The Jacksonville Port Authority pledged to continue to seek a 38-foot deep St. Johns River channel from the Atlantic Ocean to Commodores Point, even though immediate prospects for the project seemed dim.
The dim hopes were made apparent during a hearing held by the authority to obtain support of property owners in the effort to deepen the channel to 38 feet from the vicinity of the Talleyrand Docks and Terminals to Commodores Point.
The U.S. Army Corps of Engineers already had recommended the 38-foot channel to be dredged from the river’s mouth to the Talleyrand Docks area.
According to authority Managing Director Dave Rawls, one of the factors in the deepening project extended to Commodores Point involved providing a cheaper spoil disposal plan. Property owners in the reach of the river downstream of the Mathews Bridge were asked if they would permit the deposit of dredgings on their property. The property owners would have to guarantee to cover whatever costs would be incurred.
Possible costs would be construction of a dike or bulkhead to retain the spoil once it was dredged. If no bulkhead line was established as part of the project’s budget, property owners would then have to have one established, and then purchase the submerged land behind it from the State Board of Trustees of the Internal Improvement Fund.
Representatives of several property owners with extensive river frontage, including Jacksonville University and Baptist Boys Home, said they would gladly provide the spoil area.
Other private developers also offered to undertake the costs in order to get the spoil placed on their marshy or submerged waterfront property.
The corps reported that, in its estimation, the deepening of the channel to 38 feet the additional 4 miles upstream from the Talleyrand Docks could not be economically justified.
“I want to make clear the position of the Jacksonville Port Authority. Unfortunately, some citizens believe the port authority has not diligently worked for a 38-foot channel upstream from the Talleyrand Docks and Terminals. We feel this impression is a result of overzealousness on the part of a few people overstating what can be done. The port authority has and is diligently working for the deepest channel we can get as far upstream as possible,” said Edwin H. Fletcher, vice chairman of the authority, who presided at the hearing.
The corps already had advised the authority that they would have to submit their recommendations to Washington officials early in September if the project were to have a chance of getting in the congressional authorization bill in 1964. If the project was not included in the 1964 federal legislation, it might be two or three more years before it could be included.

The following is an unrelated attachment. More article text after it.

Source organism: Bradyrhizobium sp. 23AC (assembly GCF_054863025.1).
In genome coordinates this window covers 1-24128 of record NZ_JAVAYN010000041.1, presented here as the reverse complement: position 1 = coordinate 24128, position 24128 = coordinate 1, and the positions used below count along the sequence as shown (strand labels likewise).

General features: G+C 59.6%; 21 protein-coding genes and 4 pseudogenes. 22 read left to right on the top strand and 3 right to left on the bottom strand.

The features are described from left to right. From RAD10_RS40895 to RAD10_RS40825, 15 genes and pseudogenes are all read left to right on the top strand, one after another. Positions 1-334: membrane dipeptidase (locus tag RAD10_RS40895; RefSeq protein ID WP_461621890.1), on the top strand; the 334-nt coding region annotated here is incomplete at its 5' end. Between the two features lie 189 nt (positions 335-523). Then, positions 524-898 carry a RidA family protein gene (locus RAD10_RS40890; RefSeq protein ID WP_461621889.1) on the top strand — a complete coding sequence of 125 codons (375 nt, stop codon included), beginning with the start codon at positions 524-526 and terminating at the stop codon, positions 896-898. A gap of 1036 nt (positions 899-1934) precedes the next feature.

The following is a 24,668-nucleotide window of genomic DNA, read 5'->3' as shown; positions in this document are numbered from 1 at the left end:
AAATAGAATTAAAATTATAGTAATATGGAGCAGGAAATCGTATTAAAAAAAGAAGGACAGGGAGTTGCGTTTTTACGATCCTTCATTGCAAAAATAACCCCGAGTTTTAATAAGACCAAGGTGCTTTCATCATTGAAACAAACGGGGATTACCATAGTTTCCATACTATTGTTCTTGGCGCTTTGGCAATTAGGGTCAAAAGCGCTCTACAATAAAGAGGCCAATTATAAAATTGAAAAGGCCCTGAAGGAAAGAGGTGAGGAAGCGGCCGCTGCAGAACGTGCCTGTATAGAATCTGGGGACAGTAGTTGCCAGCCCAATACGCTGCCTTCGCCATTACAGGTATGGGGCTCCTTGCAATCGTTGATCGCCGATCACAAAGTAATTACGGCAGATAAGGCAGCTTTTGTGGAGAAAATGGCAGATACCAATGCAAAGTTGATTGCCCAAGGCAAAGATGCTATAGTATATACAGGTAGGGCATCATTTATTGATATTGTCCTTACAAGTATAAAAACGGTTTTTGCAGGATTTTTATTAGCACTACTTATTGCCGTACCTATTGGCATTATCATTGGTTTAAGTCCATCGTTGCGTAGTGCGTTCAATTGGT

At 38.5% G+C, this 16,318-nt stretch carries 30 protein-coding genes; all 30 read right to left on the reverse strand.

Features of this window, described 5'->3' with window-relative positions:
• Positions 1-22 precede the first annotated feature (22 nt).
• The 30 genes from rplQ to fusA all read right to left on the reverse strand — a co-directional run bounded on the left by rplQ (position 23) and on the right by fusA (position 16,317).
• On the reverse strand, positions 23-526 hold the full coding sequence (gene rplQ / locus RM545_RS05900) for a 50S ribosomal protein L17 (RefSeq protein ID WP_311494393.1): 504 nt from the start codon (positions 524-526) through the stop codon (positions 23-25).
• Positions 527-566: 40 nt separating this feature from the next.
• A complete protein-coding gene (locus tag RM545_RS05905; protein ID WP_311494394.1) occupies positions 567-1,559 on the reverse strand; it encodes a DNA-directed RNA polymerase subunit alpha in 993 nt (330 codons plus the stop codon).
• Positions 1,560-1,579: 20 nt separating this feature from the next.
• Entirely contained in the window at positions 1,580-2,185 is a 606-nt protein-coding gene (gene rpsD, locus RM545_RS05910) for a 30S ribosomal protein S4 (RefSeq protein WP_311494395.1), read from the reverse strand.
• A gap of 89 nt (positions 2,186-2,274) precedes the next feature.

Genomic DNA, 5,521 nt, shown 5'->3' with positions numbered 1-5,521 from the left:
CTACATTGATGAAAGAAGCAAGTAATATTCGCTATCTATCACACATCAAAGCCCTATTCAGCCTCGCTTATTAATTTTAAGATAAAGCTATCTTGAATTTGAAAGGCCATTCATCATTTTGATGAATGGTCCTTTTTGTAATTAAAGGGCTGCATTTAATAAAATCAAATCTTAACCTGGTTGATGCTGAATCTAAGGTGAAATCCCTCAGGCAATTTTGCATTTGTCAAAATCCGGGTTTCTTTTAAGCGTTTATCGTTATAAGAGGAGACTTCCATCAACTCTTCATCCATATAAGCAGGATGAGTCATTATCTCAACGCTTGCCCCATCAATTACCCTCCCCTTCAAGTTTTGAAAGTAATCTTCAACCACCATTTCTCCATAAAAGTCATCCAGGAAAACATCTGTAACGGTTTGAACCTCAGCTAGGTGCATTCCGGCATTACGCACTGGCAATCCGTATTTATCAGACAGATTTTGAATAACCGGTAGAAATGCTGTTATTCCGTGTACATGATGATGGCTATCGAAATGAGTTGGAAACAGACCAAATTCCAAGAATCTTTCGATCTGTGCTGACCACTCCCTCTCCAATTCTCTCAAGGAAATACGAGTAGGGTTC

• Twenty-four mixed-up baby sea turtles paid a daylong visit to Jacksonville Beach, but finally made it to their natural habitat, thanks to a conservation officer.
The babies hatched from a nest near 34th Avenue South 41 days before they were returned to the sea. Usually, newly hatched sea turtles head directly for the surf, but the group instead headed inland.
They were found crawling in the roadway at 5 a.m. Saturday at Ocean Drive and 34th Avenue South by Marlee Hamilton, 12, and Kurt Shonks, 10, who were helping Marlee’s brother, Kirby, 14, on his newspaper route.
Several of the babies had been run over and killed by automobiles, so the youngsters picked up all they could find and took them to the Hamilton home at 2123 Second St. S. They placed the turtles in a box with sand and salt water.
After many telephone calls to county and state agencies, all of which were closed Saturday, Mrs. Leon Hamilton reached Florida Conservation Officer Robert Lowe at his home in Neptune Beach.
Lowe picked up the turtles and kept them at his home until dark when he returned them to the surf.
Lowe said the babies were loggerheads and that it was very unusual for them to head away from the ocean after hatching.
• County Assessor Ralph N. Walter reported the value of taxable property in Duval County for 1964 was in excess of $517 million. He also said the value of all real and tangible property, taxable and nontaxable, was more than $1 billion.
The total amount of taxable property was $517,844,466, including $361,673,700 in nonexempt real estate; tangible personal property in the amount of $137,410,540; and railroad and telegraph tax of $18,760,226. The railroad and telegraph assessment was fixed by the Railroad Assessment Board in Tallahassee and not by the county assessor.